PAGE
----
The study conducted at Stanford University in California found that women use more parts of the brain than men to process jokes and have less expectation that they willfind them funny.
The research, which was aimed at unravelling the mystery of how our sense of humour works, suggested that women preferred more sophisticated humour and used more complex brain functions to process it, The Sunday Times reported.
"Our findings fit the stereotype of how men and women react to humour," said lead researcher Prof Allan Reiss, director of the university`s Interdisciplinary Brain SciencesResearch Center.
"We found greater activity in the prefrontal cortex in women, indicating women are processing stimuli that involve language areas of the brain. The interpretation of that finding is that women tend to respond more to word play and narrative than slapstick."
For the study, researchers used functional magnetic resonance imaging (fMRI) technology to monitor how men and women respond to humour differently by observing their brain activity.
In one of the experiments, 10 women and 10 men were placed in an fMRI scanner and shown 70 black-and-white cartoons on a screen. They pressed buttons to indicate howamusing they found each joke.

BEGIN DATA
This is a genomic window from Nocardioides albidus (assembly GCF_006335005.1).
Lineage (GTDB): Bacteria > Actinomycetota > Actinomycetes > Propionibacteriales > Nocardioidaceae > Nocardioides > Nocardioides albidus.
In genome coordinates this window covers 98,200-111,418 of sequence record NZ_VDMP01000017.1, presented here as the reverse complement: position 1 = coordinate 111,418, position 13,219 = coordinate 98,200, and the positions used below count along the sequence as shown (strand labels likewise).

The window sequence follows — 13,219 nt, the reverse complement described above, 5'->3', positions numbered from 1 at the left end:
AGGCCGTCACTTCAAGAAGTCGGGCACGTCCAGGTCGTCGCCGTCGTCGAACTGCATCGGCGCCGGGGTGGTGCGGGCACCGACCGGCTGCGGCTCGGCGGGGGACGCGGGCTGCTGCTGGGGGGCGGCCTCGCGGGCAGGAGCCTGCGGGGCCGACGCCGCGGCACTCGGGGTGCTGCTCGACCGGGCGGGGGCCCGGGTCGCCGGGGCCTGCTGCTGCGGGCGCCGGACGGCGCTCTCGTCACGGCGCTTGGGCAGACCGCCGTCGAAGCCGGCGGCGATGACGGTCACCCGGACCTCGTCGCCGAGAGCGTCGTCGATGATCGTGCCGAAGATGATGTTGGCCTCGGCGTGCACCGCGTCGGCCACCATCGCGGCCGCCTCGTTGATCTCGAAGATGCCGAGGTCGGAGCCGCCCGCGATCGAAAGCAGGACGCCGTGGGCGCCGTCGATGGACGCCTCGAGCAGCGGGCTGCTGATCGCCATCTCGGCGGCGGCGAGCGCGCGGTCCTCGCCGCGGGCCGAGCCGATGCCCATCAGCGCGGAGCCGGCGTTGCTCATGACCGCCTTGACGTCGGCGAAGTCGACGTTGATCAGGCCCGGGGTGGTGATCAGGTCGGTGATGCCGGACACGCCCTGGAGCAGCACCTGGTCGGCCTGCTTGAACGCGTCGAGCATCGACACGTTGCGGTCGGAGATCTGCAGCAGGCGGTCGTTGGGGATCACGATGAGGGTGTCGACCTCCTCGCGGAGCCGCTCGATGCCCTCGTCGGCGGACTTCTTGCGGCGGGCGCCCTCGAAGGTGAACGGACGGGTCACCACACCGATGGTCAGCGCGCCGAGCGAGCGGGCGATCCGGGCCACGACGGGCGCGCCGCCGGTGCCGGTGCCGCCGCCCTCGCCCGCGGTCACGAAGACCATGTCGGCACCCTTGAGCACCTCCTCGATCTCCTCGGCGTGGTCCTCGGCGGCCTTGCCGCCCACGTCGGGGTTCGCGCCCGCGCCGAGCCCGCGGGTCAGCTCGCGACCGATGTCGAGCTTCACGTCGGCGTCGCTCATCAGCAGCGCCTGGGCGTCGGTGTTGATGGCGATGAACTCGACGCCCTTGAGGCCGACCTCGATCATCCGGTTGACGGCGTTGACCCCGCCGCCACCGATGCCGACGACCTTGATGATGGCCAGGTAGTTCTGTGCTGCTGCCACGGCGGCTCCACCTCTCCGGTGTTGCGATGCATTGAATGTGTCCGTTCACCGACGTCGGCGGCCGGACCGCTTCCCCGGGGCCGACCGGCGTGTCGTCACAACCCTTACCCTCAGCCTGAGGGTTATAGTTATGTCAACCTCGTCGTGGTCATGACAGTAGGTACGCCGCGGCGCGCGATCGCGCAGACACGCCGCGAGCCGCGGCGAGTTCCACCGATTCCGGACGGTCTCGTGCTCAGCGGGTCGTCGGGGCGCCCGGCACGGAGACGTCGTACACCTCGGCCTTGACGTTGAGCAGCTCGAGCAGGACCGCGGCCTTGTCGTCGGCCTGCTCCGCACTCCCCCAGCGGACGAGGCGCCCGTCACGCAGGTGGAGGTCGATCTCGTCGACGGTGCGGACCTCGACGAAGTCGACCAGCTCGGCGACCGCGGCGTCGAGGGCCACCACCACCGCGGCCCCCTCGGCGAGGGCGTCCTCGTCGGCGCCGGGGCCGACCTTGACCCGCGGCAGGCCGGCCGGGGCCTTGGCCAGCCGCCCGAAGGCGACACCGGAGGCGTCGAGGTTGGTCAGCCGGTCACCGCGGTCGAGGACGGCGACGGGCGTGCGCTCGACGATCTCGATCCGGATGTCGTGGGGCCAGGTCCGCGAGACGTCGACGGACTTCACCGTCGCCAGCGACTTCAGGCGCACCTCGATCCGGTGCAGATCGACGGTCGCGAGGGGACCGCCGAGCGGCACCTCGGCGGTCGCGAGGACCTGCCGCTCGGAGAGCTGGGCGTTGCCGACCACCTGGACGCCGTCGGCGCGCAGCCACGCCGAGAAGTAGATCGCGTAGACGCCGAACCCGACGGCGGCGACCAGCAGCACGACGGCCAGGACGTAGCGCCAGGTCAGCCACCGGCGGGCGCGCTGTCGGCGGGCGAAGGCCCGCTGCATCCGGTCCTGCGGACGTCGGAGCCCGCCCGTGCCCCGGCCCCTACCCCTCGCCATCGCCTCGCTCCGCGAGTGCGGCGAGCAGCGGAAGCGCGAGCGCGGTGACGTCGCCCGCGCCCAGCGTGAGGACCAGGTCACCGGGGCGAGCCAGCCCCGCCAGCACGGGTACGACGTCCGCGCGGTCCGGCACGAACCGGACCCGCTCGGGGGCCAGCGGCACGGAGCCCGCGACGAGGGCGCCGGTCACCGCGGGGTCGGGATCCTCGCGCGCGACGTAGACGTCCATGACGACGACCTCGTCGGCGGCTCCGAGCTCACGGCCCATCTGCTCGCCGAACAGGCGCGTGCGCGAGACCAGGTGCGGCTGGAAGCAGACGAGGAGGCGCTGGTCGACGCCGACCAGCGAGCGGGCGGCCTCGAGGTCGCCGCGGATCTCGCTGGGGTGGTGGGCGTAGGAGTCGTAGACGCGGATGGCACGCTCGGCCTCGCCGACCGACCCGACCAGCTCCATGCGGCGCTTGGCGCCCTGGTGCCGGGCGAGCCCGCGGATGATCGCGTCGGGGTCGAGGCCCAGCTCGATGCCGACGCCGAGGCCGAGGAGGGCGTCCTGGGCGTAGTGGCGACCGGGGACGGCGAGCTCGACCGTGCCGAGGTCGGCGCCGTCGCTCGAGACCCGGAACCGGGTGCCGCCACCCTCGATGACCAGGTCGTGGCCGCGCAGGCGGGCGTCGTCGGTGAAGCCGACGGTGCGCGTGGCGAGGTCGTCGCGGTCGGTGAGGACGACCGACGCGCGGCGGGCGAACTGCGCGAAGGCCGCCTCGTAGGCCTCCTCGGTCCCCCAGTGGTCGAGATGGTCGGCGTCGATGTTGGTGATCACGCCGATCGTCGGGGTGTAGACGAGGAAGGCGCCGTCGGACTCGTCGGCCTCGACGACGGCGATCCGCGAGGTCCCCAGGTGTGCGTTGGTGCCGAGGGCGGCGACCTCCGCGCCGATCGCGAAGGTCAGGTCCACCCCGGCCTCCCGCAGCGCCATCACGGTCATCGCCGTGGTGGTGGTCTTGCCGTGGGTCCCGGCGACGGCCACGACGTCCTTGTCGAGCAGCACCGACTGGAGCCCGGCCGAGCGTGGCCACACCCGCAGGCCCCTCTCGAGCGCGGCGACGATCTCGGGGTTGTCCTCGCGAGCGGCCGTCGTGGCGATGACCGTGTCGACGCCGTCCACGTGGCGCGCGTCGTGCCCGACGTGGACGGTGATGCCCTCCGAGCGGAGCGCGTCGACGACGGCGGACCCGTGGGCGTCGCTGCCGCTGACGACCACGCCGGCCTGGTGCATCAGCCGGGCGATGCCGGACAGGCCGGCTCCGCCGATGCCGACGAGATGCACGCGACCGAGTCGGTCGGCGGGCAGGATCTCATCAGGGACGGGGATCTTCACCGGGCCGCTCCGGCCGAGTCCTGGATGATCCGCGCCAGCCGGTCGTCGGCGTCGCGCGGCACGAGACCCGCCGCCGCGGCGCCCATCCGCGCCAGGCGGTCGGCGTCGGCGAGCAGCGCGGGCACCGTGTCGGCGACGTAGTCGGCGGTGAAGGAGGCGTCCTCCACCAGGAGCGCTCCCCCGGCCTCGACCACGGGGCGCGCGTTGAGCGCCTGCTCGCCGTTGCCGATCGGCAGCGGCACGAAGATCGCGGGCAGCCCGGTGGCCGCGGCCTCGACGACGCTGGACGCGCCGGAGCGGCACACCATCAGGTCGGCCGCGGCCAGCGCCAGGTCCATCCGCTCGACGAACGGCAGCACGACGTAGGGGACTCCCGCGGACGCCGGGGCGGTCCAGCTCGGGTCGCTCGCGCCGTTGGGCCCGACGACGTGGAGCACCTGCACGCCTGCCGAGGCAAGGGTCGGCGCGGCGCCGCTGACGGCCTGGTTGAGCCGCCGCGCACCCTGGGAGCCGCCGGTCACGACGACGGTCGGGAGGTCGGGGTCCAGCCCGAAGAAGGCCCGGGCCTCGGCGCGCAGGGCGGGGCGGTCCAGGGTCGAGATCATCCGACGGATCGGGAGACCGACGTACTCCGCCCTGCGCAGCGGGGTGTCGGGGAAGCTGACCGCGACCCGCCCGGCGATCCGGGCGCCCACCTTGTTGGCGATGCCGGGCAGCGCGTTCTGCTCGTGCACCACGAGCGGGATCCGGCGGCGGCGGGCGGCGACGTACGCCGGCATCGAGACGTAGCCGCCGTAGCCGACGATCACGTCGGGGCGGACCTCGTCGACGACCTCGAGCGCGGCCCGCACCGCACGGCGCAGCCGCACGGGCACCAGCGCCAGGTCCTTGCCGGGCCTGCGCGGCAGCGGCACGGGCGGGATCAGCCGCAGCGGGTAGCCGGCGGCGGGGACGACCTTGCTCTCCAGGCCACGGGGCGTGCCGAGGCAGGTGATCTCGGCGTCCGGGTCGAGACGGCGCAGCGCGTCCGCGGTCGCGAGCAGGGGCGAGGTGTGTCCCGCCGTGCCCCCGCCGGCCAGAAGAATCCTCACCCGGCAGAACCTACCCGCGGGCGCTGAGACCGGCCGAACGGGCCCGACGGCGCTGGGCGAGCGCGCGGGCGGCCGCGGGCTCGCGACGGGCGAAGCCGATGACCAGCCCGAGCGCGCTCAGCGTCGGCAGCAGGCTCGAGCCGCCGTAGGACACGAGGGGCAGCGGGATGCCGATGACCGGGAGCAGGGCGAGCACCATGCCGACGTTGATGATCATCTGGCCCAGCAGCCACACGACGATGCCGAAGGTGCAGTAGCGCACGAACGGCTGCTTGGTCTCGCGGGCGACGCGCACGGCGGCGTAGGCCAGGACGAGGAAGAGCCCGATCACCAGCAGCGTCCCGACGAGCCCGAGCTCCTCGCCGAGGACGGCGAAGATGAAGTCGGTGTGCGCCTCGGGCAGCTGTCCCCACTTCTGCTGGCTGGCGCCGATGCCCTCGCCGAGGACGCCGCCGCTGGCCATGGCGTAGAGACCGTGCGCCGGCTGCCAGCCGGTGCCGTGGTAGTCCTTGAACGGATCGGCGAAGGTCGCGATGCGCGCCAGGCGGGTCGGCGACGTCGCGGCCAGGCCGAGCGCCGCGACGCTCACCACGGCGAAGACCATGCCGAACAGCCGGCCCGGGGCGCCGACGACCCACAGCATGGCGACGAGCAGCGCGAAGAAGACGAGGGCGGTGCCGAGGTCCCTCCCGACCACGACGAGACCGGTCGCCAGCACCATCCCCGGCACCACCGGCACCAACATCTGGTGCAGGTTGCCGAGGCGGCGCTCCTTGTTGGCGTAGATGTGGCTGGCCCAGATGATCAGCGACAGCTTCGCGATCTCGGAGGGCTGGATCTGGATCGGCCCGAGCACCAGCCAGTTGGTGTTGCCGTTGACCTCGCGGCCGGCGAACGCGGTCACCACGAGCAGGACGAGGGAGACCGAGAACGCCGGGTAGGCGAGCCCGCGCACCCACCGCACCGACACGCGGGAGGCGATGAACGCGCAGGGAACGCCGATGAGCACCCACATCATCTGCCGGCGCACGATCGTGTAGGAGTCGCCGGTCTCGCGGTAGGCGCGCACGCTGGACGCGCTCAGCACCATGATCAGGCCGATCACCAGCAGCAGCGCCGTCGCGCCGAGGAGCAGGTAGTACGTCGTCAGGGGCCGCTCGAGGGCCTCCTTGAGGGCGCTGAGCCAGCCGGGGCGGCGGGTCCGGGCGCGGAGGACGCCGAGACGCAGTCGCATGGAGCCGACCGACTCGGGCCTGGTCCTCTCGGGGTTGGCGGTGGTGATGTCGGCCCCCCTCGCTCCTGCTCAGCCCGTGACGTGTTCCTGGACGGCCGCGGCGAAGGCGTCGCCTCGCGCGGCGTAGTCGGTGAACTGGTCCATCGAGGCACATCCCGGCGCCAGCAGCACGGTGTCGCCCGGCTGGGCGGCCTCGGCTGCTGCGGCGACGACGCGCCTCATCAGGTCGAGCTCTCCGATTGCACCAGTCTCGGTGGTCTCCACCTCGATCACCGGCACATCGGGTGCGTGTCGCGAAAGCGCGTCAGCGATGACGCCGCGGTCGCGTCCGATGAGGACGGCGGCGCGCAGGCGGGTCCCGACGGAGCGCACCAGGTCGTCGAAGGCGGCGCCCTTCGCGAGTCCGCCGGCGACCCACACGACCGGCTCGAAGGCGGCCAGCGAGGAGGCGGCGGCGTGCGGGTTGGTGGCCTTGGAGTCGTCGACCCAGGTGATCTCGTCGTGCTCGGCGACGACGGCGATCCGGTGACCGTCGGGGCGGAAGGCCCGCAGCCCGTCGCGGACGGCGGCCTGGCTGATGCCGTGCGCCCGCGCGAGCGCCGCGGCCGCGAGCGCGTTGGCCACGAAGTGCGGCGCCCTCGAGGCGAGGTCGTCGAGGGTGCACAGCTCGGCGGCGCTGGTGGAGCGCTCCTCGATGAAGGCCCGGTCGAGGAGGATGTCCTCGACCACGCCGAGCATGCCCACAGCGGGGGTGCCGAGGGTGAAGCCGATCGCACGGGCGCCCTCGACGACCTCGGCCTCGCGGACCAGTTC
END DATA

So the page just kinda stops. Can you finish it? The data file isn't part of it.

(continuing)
The scanner measured the subjects` brain activity as they viewed both funny and unfunny cartoons, as well as timing how long it took them to respond to a joke.
The experiments found that women displayed more intense activity than men in the prefrontal cortex of the brain, which controls language interpretation and in-depthanalytical processes.
Researchers said that women participants of the study took slightly longer to react to jokes that were funny, but enjoyed the punchlines more. They, however, said the timedifference was marginal."
The scans also indicate that women have a lower expectation that they will find jokes funny but when they do, they experience a greater degree of reward," said Reiss."
Men have the opposite response. They show more activation of nucleus accumbens (the part of the brain involved in reward and pleasure), indicating they expect to get the joke but when they don’t they get more depressed."
Reiss is now conducting similar tests on children to determine whether gender differences in humour are biological and genetic or nurtured through experience.